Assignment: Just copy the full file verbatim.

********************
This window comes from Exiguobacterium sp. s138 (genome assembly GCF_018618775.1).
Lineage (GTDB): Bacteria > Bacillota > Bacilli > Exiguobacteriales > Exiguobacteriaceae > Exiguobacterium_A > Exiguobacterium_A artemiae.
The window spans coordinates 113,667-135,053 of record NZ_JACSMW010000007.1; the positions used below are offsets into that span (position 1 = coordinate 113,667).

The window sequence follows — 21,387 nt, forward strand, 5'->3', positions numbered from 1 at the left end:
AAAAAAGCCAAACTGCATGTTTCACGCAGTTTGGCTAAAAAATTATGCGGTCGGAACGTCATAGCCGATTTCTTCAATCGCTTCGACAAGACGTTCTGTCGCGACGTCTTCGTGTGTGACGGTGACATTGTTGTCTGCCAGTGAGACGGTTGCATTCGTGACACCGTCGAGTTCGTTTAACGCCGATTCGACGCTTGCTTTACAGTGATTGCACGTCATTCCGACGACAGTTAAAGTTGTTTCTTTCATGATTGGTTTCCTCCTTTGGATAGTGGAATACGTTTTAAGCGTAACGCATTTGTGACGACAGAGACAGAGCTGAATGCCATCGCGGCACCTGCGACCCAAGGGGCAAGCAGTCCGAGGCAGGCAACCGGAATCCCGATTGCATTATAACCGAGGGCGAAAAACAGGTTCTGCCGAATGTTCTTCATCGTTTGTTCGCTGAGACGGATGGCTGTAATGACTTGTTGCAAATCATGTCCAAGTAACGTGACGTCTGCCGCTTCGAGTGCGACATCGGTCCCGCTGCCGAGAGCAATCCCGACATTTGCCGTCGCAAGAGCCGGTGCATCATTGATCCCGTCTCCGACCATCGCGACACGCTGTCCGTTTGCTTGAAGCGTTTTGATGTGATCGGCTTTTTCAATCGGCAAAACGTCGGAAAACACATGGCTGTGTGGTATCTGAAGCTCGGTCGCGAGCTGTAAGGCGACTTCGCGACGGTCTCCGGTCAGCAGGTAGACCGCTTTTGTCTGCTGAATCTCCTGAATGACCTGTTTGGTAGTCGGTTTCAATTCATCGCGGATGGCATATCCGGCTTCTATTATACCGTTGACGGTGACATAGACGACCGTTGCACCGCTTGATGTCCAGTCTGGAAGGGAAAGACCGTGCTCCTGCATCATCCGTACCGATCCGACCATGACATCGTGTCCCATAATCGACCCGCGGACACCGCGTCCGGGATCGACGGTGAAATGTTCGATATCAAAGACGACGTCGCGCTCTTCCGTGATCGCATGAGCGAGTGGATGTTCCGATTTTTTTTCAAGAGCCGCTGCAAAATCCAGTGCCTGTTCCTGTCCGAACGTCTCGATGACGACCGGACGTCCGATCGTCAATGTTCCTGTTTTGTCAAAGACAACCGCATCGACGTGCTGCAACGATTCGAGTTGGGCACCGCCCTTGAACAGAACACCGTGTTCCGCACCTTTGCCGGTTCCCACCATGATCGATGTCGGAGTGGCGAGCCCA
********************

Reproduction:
This window comes from Exiguobacterium sp. s138 (genome assembly GCF_018618775.1).
Lineage (GTDB): Bacteria > Bacillota > Bacilli > Exiguobacteriales > Exiguobacteriaceae > Exiguobacterium_A > Exiguobacterium_A artemiae.
The window spans coordinates 113,667-135,053 of record NZ_JACSMW010000007.1; the positions used below are offsets into that span (position 1 = coordinate 113,667).

The window sequence follows — 21,387 nt, forward strand, 5'->3', positions numbered from 1 at the left end:
AAAAAAGCCAAACTGCATGTTTCACGCAGTTTGGCTAAAAAATTATGCGGTCGGAACGTCATAGCCGATTTCTTCAATCGCTTCGACAAGACGTTCTGTCGCGACGTCTTCGTGTGTGACGGTGACATTGTTGTCTGCCAGTGAGACGGTTGCATTCGTGACACCGTCGAGTTCGTTTAACGCCGATTCGACGCTTGCTTTACAGTGATTGCACGTCATTCCGACGACAGTTAAAGTTGTTTCTTTCATGATTGGTTTCCTCCTTTGGATAGTGGAATACGTTTTAAGCGTAACGCATTTGTGACGACAGAGACAGAGCTGAATGCCATCGCGGCACCTGCGACCCAAGGGGCAAGCAGTCCGAGGCAGGCAACCGGAATCCCGATTGCATTATAACCGAGGGCGAAAAACAGGTTCTGCCGAATGTTCTTCATCGTTTGTTCGCTGAGACGGATGGCTGTAATGACTTGTTGCAAATCATGTCCAAGTAACGTGACGTCTGCCGCTTCGAGTGCGACATCGGTCCCGCTGCCGAGAGCAATCCCGACATTTGCCGTCGCAAGAGCCGGTGCATCATTGATCCCGTCTCCGACCATCGCGACACGCTGTCCGTTTGCTTGAAGCGTTTTGATGTGATCGGCTTTTTCAATCGGCAAAACGTCGGAAAACACATGGCTGTGTGGTATCTGAAGCTCGGTCGCGAGCTGTAAGGCGACTTCGCGACGGTCTCCGGTCAGCAGGTAGACCGCTTTTGTCTGCTGAATCTCCTGAATGACCTGTTTGGTAGTCGGTTTCAATTCATCGCGGATGGCATATCCGGCTTCTATTATACCGTTGACGGTGACATAGACGACCGTTGCACCGCTTGATGTCCAGTCTGGAAGGGAAAGACCGTGCTCCTGCATCATCCGTACCGATCCGACCATGACATCGTGTCCCATAATCGACCCGCGGACACCGCGTCCGGGATCGACGGTGAAATGTTCGATATCAAAGACGACGTCGCGCTCTTCCGTGATCGCATGAGCGAGTGGATGTTCCGATTTTTTTTCAAGAGCCGCTGCAAAATCCAGTGCCTGTTCCTGTCCGAACGTCTCGATGACGACCGGACGTCCGATCGTCAATGTTCCTGTTTTGTCAAAGACAACCGCATCGACGTGCTGCAACGATTCGAGTTGGGCACCGCCCTTGAACAGAACACCGTGTTCCGCACCTTTGCCGGTTCCCACCATGATCGATGTCGGAGTGGCGAGCCCA